Bayou Boudin & Cracklin’
100 W. Mills Ave.
Breaux Bridge, LA 70517
“That’s how we met Hank Williams Jr.—and Merle Haggard, with some gumbo and some boudin.” – Rocky Sonnier
Rocky Sonnier might not have had cultural preservation in mind when he and his wife, Lisa, began building their Bayou Boudin & Cracklin’/Bayou Cabins bed and breakfast 20 years ago, but today the compound, which edges along Bayou Teche, is a virtual living history museum. Many of the cabins-for-rent have had multiple lives—as washhouses or residences—and at least one is insulated naturally with bousillage, a mixture of mud and Spanish moss formerly used in traditional Cajun homes. As guests wake up and take their places in the store for scrambled eggs or beignets fried in hog lard, they are greeted by a constant stream of local customers dropping by Bayou Boudin & Cracklin’ for a bag of cracklings and a link or two of boudin en route to work. Some of these locals address Rocky in a cheery Cajun-French dialect; others chat with him about the region’s Cajun music, one of Rocky’s passions, as evidenced by the paraphernalia crowding the store’s walls. The Sonniers differ some in their gumbo preferences: Lisa likes okra; Rocky does not. But they find common ground in the “gumbo juice” they make by the army pot and sell by the gallon as a gumbo starter kit.
Listen to this one–minute audio clip of Rocky Sonnier talking about making “gumbo juice.” [Windows Media Player required. Go here to download the player for free.]
NOTE: What follows is a portion of the original
interview that has been edited for length. To download the entire
transcript in PDF form, please click here.
Subject: Rocky Sonnier
Date: September 9, 2007
Location: Bayou Boudin & Cracklin’—Breaux Bridge, LA
Interviewer & Photographer: Sara Roahen
Sara Roahen: This is Sara Roahen for the Southern Foodways Alliance. It’s Sunday, September 9, 2007. I’m in Breaux Bridge, Louisiana with Mr. Rocky Sonnier. —And I would just like to ask you, to start out, to tell me your full name and your birth date.
Rocky Sonnier: My name is Rocky Sonnier, and my birthday is September 29, 1958. I’m 49 years-old. I’m almost—I’m going to be 49 this month, yeah—not pushing too much.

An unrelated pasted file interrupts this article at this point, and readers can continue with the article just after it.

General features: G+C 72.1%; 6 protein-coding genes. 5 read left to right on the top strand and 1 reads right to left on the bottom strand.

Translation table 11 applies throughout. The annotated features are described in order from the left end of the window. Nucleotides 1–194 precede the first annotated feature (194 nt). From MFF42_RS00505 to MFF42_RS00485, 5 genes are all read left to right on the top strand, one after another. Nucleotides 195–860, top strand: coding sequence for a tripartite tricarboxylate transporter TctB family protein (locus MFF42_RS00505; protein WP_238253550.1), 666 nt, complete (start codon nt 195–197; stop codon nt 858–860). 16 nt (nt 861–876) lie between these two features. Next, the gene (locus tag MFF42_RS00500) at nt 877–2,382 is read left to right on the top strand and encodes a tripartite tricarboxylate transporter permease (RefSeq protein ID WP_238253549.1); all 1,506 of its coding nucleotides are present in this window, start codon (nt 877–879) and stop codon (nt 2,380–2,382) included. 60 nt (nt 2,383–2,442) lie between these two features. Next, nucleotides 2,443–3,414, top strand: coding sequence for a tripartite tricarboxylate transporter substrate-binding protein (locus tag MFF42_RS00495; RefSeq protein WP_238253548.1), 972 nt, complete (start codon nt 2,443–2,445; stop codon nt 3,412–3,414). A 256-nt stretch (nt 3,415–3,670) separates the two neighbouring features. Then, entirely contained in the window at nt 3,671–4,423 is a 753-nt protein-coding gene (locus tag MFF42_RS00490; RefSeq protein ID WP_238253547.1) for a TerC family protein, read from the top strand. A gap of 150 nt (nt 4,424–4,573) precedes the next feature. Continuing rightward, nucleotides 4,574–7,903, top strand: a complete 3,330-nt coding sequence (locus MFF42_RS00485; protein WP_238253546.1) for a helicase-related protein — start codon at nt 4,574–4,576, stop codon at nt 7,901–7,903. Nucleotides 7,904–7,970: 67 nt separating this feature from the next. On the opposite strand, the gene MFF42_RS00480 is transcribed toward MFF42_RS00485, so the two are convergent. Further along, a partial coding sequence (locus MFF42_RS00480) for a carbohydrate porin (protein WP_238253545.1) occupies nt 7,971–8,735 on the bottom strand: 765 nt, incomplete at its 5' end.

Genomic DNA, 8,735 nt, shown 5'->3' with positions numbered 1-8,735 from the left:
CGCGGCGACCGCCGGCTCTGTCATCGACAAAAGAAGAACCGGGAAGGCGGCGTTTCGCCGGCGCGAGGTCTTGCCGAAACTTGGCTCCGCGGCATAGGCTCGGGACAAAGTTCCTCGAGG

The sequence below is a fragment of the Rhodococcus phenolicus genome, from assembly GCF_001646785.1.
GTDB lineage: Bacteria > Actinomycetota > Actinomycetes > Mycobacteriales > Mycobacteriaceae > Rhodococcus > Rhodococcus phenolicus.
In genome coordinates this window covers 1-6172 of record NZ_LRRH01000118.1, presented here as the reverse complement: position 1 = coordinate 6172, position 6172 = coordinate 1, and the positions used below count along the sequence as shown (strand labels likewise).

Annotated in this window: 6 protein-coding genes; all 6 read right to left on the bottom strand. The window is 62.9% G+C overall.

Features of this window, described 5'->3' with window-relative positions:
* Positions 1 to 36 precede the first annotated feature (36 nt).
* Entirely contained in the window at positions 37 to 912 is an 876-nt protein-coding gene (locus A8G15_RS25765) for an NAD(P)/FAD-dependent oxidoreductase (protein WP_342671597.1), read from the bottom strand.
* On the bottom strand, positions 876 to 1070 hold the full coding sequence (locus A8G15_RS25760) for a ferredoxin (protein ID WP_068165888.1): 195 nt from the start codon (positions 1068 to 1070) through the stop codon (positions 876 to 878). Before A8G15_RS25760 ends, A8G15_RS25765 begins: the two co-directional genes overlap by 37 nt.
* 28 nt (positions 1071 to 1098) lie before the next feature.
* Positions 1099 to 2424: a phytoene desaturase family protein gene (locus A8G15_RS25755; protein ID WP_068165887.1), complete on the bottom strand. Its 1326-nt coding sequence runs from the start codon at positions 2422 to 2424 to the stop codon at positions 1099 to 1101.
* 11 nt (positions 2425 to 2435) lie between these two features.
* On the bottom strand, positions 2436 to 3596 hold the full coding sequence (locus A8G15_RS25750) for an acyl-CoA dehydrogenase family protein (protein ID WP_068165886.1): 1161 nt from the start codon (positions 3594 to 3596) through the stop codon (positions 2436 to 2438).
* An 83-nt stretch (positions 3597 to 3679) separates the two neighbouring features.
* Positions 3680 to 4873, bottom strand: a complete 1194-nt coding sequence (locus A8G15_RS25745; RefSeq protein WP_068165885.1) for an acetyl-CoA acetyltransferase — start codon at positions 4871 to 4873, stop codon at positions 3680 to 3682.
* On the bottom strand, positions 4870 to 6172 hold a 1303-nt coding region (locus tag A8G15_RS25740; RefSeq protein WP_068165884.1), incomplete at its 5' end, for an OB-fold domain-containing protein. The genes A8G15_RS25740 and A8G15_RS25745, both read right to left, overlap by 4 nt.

Let me just start off by asking you, can you tell me the name of the place where we are right now, and kind of explain the business to me a little bit?
Okay, the name—the actual name of it is Bayou Boudin & Cracklin’, and then we call it Bayou Cabins also. It’s called Bayou Boudin & Cracklin’ and Bayou Cabins. We started out with just Bayou Boudin in 1987, and after about three years or something one of my buddies had a little cabin. He was going to make a houseboat with it, and he never did do anything with it, and I asked him if we could just take it over here and if he wasn’t going to use it, we were going to use it. And that’s how we—we started with the cabins, and that was in ’93, so—.
Tell me a little bit about your background, where you grew up.
We grew up right down the road here about six-miles. It’s called Anse La Butte, and we had seven kids. My daddy worked in the oil field and my mama was raising us—six boys and one girl, and we all still live over here. I had one brother that died. He was 62; he died about three years ago. And all of us still live in Breaux Bridge or Lafayette six miles away, so—and we see each other pretty good.
Do you know what your heritage is, where your ancestors are from?
Yeah. I’m—I’m thinking—I was told I’m a Creole, but you ask now—probably you ask 10 people what a Creole is, and they going to say it’s a black ‘cause there’s the music Creole, is from the blacks. And the cooking is, Creole cooking—it’s cooked with a lot of tomatoes, and that’s—that’s usually black people that cook with the tomatoes. And the blacks learned that—well the Creole cooking comes from the—from Haiti when they was exiled in 1776. The Cajuns did stop over there in Haiti, and that’s where they got a lot of recipes like gumbo and some cooking with tomatoes and stuff like that. But my buddy told me—he’s a local historian; his name is Kenny Delcambre—the definition of a Creole is a Spanish and a French marriage. And my daddy was a Sonnier; he came—his grandfather came on the boat. It was—it’s a father and a son on the boat from France. And my mama was a Domingue, and her—Spanish. So my mama is Spanish and my daddy is French, so I call it Cajun, but I think I’m going to have to ask him another time. But I think I’m a Creole, but I’m not black. And they say Creole is black over here. But the true definition I was told, that’s what I am. So I’m a Cajun and—from France, daddy was, and my mama from Spanish, and I do talk French.